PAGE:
Formed 2004 ... Herts 7s U14 Runners-up 2005 ... North Herts U14 team, Herts Youth Games 2005 runners-up (coached by Letchworth)... Herts Superteams U14 Runners-up 2005 ... Herts SuperTeams "Fairplay" winners 2006 ... Rochford 10s U17 Champions 2006 ... East Midlands 10s U17 Runners-up 2007 ... East Midlands 10s U17 "Fairplay" winners 2007 ... National 10s U17 5th place and "Fairplay" winners 2007 ... Herts 7s U17 Plate runners-up 2007 ... National 7s U17 Plate winners 2007 ... RFU "President's XV" Award winners 2007 ... Herts Superteams winners 2007 ... Midlands 10s U18 Runners-up 2008 ... National 10s U18 4th place 2008 ... North Herts U11 team, Herts Youth Games 2008 runners-up (coached by Letchworth girls) ... London and SE 7s U18 Plate runners-up 2008 ... Herts 7s U18s runners-up 2008 ... National 7s U18s quarter-finalists 2008 ... Gloucester City 10s U18 Bowl runner-up (6th) 2009 ... Worthing 10s U18 Plate runner-up 2009 ... National 7s U18 Plate winners 2009... Worthing 10s U15 Plate winners 2010... Worthing 10s U18 Shield winners 2010... Herts 7s U15 and U18 Bowl runners-up 2010... National 7s U18 Plate runners-up 2010...

Saturday, May 31, 2008

Biggest ever international summer

You wouldn't know it going by the press or even the RFUW website, but this summer is going to feature an awful lot of international women's rugby, including the largest and most prestigious tournament ever held in England. In fact so much rugby is to be played that the leading English players will have a summer "break" lasting barely two weeks (if that).

One reason for this was the decision to include a women's competition at the 2009 Rugby Sevens World Cup. Sevens is bit of a sideshow in the men's game, but for women's international rugby it isn't just big, its huge!

In many countries the only version of rugby that women play is sevens. Take, for instance, the recent FIRA European (XVs) championship - that featured 15 counties, out of maybe 18 who could have realistically entered. The equivalent Sevens tournament, due to be played in Limoges, France on 14th/15th June, has had so many entrants - 34 in fact - that FIRA have had to organise two qualifying events, the second of which will take place this weekend in Belgium.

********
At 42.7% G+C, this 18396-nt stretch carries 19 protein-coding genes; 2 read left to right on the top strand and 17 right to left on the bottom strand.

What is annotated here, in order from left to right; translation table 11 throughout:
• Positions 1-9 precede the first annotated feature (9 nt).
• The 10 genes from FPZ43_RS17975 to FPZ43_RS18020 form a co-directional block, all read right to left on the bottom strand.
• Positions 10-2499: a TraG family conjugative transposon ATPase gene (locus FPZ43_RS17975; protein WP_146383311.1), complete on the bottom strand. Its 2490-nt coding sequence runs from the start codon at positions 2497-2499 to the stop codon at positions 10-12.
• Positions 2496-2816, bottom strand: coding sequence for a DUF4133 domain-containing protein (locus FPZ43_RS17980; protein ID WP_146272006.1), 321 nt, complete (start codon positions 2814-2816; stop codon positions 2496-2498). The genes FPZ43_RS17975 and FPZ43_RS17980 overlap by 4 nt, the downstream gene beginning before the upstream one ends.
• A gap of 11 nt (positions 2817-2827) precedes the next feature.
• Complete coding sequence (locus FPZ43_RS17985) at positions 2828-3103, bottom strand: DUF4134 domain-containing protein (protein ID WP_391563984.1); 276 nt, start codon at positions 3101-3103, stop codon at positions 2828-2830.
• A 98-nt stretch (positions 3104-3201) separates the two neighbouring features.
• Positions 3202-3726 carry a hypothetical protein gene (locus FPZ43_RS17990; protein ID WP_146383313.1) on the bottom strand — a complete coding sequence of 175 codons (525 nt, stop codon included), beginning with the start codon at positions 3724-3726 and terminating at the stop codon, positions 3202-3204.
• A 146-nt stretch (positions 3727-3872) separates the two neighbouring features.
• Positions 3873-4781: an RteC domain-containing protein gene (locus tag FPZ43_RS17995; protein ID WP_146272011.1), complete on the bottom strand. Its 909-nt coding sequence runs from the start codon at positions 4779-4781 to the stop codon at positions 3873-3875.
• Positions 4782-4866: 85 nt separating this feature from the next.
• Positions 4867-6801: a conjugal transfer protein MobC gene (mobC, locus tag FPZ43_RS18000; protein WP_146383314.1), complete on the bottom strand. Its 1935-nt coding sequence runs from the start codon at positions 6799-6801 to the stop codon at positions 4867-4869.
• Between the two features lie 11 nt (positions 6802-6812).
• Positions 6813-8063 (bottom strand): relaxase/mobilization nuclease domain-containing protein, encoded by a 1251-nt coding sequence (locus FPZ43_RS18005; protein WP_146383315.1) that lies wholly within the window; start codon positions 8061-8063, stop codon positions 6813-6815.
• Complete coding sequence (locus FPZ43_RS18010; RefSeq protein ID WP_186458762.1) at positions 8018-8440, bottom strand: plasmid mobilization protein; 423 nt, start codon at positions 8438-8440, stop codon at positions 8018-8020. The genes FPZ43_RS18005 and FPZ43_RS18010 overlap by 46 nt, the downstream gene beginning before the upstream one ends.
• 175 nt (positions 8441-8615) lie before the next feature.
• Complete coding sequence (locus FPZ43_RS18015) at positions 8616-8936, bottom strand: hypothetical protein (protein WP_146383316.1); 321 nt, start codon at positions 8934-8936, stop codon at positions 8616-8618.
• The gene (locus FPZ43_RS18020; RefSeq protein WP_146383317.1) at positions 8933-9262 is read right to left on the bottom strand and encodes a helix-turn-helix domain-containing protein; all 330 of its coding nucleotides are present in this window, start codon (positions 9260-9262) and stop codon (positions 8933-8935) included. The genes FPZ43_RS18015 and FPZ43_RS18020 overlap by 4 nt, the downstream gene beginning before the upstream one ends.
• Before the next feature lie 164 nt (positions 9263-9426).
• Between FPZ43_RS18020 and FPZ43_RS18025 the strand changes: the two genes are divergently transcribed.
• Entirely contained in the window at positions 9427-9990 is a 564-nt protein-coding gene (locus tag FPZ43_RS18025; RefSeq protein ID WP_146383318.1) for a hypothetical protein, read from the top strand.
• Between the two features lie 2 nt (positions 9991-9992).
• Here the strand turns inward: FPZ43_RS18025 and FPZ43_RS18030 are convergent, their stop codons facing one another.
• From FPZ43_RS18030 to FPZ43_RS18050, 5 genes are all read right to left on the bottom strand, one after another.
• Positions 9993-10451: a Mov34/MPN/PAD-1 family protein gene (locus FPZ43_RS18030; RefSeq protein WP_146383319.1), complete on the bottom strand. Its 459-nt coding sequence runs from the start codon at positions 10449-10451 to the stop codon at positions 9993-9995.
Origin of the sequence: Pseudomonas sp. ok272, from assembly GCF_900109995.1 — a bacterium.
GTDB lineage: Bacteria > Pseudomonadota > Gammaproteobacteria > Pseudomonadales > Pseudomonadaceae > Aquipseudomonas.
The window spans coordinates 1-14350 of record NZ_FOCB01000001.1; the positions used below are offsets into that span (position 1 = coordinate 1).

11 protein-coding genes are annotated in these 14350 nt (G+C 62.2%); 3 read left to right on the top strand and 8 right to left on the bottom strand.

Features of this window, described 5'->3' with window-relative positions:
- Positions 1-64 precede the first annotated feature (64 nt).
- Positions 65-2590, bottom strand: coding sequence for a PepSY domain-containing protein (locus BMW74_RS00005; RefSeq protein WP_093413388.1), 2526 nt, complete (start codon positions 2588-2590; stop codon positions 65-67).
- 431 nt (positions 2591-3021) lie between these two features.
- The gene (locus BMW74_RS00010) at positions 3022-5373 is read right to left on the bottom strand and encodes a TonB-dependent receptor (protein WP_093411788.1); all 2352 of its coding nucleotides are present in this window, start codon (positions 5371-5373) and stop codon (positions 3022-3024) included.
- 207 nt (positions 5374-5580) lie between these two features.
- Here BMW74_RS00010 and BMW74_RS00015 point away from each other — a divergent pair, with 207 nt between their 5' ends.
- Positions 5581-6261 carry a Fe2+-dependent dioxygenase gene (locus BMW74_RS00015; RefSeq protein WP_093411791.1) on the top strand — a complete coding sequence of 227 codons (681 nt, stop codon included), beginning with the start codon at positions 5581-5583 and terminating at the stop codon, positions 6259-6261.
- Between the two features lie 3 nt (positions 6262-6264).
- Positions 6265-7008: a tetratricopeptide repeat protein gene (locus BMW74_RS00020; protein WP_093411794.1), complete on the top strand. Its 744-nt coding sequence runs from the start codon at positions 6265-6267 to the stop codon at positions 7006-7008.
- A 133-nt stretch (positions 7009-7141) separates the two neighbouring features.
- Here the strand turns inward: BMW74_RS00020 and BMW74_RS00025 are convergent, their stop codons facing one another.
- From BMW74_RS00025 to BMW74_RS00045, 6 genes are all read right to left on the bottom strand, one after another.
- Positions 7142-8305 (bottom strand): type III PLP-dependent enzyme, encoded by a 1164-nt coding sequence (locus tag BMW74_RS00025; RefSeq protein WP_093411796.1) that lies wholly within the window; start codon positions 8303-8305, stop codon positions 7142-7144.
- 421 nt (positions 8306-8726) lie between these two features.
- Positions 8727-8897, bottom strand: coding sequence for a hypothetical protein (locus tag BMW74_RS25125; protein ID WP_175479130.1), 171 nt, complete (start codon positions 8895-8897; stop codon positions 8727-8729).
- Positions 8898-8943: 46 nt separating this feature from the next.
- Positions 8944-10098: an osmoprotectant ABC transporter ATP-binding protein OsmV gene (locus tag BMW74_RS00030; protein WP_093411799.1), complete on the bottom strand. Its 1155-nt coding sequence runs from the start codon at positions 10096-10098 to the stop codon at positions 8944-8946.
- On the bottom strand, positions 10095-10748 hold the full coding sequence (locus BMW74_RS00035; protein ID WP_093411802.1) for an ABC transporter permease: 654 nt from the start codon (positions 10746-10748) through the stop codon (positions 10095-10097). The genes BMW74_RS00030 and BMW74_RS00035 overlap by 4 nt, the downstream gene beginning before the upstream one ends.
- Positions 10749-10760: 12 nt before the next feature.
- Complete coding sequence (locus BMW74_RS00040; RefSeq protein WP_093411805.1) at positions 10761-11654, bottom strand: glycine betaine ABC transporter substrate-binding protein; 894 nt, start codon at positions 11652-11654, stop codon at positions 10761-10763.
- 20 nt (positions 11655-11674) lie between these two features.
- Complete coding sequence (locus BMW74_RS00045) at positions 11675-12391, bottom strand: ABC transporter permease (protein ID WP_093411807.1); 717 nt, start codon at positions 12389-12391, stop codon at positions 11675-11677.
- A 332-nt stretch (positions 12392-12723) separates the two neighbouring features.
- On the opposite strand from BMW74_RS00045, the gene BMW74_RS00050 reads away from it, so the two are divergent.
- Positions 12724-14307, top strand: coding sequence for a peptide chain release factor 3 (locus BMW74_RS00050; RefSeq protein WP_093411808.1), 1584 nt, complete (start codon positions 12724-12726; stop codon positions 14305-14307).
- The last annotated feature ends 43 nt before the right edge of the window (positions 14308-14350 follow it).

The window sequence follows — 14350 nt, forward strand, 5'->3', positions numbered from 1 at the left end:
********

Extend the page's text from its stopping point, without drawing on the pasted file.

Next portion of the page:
The first qualifier was held in Bosnia a couple of weeks ago and saw Romania, Finland and Israel win through to join three teams from this weekend's event, plus France, England, Spain, Wales, Italy, Netherlands, Sweden, Russia, Portugal, and Scotland. The top six from that will then go to Dubai next year.

And across the world it is the same. While around 80 different nations have competed in major women's sevens tournaments in the past four or five years, only just over half that number have played even one XV-a-side test.

So how are England doing at sevens? The answer seems to be pretty well so far. England have never failed to reach the final of any European championship that they have entered (ie. the last three), though they have only won it once (in 2005), losing to Wales in 2006 and France last year. But in recent weeks England have begun to step up a gear and have beaten New Zealand "Aotearoa Maori" (effectively the full New Zealand team) twice in a fortnight, a significant performance considering that the New Zealanders had only previously lost one sevens match... ever!

This weekend, as a warm-up for Limoges, England will be taking part in a Home Nations sevens in Edinburgh where they will take on Wales and Scotland (Ireland do not seem to do Sevens).

After the Limoges event, on 7th August England are due in South Africa for a massive sevens tournament featuring South Africa, Canada, France, Australia, USA, New Zealand, Samoa, Wales, Uganda, Rwanda, Kenya, Morocco, Zimbabwe, Tunisia and Zambia - a mini World Cup, in effect.

Then a week or so later - on 16th August - begins perhaps the highlight of the summer, especially for those of us in England, as we are due to host a XVs competition (the Nation's Cup) that most sources say will feature England, USA, Canada, Wales and France - five of the top six (XV-a-side) nations in the world. No details about the event have been published so who will play who where and when is anyone's guess - but this (apparently annual) event will be well worth trying to see as it does make the Six Nations look like a bit of a sideshow.

And the following week... well, the 2008/9 season begins. Rugby for elite women is now a full-time occupation!

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